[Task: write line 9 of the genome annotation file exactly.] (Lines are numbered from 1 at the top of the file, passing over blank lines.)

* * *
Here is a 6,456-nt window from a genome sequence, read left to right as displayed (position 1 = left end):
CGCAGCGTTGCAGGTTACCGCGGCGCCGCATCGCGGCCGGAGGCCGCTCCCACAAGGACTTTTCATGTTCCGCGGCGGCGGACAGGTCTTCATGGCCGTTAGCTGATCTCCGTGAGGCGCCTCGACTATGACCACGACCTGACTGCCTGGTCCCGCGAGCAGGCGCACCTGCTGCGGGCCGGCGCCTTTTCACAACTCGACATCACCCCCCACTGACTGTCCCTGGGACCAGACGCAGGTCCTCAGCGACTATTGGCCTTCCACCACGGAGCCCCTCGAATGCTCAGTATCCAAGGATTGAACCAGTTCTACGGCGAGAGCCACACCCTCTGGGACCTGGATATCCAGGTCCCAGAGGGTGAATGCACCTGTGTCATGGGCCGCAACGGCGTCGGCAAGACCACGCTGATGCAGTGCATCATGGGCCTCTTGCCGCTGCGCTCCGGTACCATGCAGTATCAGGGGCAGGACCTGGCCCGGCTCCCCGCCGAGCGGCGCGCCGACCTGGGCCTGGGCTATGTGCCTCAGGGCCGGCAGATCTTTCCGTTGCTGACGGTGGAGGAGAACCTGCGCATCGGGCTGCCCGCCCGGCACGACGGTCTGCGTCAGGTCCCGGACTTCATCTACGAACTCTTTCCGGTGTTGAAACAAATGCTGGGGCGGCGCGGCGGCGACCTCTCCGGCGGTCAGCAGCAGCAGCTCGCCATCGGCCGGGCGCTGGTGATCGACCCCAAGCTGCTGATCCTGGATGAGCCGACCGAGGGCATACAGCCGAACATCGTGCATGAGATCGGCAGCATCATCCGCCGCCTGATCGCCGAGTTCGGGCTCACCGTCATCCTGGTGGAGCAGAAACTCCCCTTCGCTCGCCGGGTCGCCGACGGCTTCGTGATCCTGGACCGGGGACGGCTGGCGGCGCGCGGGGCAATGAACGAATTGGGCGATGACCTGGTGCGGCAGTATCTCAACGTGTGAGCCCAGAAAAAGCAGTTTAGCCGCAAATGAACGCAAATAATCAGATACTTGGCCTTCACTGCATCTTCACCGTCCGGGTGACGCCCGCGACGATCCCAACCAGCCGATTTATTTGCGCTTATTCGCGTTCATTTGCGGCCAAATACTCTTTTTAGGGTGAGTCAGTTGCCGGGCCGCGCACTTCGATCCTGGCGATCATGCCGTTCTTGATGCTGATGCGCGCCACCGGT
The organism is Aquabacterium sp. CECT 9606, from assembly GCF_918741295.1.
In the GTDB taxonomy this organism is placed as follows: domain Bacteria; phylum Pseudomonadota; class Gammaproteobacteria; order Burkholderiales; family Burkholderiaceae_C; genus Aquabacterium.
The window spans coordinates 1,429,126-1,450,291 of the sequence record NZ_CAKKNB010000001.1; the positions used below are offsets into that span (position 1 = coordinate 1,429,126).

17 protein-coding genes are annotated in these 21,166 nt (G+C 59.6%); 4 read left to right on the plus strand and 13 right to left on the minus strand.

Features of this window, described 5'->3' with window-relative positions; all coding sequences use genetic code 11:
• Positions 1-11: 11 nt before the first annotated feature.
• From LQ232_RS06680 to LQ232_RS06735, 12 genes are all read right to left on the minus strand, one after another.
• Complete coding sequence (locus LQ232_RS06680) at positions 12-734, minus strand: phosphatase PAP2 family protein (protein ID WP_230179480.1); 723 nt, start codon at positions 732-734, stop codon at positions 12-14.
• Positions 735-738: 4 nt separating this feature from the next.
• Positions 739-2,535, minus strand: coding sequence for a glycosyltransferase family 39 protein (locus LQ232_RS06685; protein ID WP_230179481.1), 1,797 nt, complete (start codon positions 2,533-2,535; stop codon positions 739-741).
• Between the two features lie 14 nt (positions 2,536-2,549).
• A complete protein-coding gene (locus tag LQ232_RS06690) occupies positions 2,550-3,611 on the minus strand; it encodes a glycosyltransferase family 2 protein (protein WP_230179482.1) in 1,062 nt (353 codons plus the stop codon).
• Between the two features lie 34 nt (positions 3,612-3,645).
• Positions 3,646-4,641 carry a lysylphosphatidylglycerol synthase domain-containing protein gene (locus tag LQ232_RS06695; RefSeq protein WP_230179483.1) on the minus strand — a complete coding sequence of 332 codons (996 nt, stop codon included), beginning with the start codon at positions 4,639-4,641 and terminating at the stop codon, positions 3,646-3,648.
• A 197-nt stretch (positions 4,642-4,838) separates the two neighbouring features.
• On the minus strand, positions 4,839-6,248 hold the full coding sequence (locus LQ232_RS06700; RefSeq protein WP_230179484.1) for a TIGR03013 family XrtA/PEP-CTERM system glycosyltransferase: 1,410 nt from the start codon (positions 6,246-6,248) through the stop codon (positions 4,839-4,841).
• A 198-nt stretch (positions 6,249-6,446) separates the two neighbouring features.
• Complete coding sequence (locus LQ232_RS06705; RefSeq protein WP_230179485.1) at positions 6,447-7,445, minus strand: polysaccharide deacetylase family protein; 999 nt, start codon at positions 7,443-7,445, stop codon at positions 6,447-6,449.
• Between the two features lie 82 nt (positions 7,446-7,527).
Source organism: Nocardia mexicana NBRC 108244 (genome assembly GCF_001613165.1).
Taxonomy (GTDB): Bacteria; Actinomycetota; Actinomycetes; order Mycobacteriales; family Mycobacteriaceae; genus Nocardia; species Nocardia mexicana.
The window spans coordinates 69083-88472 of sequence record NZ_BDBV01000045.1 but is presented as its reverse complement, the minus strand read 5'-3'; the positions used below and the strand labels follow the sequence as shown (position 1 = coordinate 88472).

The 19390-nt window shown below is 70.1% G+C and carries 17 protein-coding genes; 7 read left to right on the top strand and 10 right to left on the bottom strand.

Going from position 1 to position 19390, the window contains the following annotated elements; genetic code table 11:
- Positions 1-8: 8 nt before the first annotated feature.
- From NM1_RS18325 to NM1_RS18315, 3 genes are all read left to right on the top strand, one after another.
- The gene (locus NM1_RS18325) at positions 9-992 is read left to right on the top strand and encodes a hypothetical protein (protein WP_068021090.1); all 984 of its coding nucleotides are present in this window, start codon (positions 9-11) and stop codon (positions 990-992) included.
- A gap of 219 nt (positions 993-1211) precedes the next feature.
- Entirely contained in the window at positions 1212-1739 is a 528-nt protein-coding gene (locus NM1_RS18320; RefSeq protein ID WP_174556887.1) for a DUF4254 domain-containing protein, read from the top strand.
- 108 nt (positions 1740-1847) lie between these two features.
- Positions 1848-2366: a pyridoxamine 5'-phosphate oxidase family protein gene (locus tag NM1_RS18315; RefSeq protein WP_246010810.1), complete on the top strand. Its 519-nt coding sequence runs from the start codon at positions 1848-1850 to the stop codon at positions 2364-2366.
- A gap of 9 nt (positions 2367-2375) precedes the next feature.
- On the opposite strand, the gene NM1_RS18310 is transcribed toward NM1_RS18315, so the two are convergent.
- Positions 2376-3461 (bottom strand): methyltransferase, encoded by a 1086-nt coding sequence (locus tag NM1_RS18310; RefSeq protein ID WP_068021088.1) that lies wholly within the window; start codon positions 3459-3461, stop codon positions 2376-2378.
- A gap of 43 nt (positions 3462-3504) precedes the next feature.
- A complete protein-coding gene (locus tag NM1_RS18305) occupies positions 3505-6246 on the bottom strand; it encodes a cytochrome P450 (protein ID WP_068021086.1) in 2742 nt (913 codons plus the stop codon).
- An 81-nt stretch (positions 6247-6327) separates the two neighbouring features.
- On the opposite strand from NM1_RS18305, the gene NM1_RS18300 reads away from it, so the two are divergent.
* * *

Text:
• From LQ232_RS06680 to LQ232_RS06735, 12 genes are all read right to left on the minus strand, one after another.